Saturday, August 23, 2008

Portuguese India, the Politics of Print and a ambiguous Modernity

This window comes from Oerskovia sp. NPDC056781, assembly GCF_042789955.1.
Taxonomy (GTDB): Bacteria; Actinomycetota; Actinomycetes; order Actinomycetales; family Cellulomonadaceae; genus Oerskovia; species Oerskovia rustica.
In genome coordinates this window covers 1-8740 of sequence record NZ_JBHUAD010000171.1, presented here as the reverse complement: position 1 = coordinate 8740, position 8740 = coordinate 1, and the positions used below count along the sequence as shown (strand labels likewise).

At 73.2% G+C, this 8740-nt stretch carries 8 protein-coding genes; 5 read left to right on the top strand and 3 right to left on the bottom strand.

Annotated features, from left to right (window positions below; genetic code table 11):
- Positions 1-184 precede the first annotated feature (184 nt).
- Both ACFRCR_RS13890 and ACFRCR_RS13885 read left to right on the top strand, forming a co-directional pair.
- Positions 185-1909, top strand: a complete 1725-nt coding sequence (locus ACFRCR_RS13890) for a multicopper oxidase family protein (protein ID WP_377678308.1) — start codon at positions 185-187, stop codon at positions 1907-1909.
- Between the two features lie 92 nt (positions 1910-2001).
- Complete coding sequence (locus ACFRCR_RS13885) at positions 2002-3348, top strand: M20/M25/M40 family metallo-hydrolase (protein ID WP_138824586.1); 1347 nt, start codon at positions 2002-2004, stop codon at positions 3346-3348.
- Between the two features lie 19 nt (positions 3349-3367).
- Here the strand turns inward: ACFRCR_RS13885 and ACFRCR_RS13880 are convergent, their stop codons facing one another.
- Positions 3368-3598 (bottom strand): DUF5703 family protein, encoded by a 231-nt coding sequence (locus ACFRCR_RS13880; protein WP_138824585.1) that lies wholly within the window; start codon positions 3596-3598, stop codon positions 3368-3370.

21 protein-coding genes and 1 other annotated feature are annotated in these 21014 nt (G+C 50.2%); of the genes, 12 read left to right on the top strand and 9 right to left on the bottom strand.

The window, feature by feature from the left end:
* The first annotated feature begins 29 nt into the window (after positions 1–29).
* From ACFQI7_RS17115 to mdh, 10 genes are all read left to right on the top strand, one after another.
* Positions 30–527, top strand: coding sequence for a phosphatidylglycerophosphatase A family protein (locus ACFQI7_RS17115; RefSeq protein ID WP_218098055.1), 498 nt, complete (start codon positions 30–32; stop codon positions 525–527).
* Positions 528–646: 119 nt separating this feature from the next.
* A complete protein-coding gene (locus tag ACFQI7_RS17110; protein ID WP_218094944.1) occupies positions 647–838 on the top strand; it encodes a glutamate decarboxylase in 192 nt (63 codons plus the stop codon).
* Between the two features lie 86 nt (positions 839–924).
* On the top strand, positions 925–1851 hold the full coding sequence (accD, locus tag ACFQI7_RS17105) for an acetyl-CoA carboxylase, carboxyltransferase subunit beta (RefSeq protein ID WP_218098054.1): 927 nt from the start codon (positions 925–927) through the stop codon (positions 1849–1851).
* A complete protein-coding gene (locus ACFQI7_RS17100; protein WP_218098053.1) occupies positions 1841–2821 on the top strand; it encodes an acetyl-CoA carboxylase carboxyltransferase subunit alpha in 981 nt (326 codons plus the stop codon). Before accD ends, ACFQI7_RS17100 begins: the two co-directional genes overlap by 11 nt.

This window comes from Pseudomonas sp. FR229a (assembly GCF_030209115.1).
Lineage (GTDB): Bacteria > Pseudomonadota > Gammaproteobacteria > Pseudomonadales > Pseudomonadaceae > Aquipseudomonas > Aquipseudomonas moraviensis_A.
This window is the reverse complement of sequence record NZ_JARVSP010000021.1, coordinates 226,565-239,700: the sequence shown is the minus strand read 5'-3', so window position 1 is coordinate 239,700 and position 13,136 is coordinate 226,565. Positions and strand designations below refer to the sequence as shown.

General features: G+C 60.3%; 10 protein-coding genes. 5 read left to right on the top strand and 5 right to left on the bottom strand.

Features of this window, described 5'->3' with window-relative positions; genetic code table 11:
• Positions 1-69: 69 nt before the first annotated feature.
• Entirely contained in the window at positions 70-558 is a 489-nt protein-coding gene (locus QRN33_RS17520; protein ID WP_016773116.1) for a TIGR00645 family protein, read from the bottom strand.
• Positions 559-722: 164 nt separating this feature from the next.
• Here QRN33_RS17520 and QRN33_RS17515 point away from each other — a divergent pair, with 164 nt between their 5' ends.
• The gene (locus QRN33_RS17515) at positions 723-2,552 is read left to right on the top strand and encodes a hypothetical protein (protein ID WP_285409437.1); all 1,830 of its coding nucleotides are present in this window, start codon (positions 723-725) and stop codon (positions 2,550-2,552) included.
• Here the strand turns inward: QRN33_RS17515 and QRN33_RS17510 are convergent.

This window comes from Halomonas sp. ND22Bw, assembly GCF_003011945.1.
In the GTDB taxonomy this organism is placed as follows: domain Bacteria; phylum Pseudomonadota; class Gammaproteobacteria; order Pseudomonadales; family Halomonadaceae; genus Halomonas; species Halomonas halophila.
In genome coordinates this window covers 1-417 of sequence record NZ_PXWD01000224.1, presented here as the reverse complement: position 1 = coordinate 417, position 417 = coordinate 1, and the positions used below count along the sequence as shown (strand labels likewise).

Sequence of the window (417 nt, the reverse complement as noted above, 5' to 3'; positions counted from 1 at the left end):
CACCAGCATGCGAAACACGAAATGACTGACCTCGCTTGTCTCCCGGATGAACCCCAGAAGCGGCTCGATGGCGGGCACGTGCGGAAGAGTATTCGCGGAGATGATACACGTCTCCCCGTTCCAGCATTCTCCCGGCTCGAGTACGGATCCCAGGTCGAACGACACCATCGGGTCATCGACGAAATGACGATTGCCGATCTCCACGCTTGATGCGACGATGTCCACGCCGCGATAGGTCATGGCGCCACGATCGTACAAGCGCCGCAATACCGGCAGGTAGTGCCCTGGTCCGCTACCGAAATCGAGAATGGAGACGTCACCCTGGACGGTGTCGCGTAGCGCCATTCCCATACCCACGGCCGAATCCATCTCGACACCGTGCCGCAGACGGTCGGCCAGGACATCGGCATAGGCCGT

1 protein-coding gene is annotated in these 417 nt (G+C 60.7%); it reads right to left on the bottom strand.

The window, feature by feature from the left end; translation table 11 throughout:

Between Empires: Print and Politics in Goa by Rochelle Pinto; Oxford University Press, New Delhi, 2007; pp 209, Rs 645. This book is the result of research undertaken for a PhD. Publishers however, usually impose restrictions of space and in such situations the author is often forced to make difficult choices and bear the responsibility of facing the consequences of those choices. Rochelle Pinto tells us that she seeks to explore print production in Goa, locating it within similar studies of print production in colonial India. Contrary to her own expectations, the evidence she gathered seemed to point to dissimilar processes in Goa and in colonial India. What could explain the difference? Her answer is: The different nature and guiding principles of the two colonial systems and the relations between the colonial states and their colonial elites. The two colonialisms are seen as historically and conceptually different. Print production in Goa had been generally identified with the Catholic elite, and that is where it stops in most histories of Goa. Pinto admits that her study too remains very far from an exhaustive representation of the responses to colonialism in 19th century Goa. Read the rest at: Teotónio R. de Souza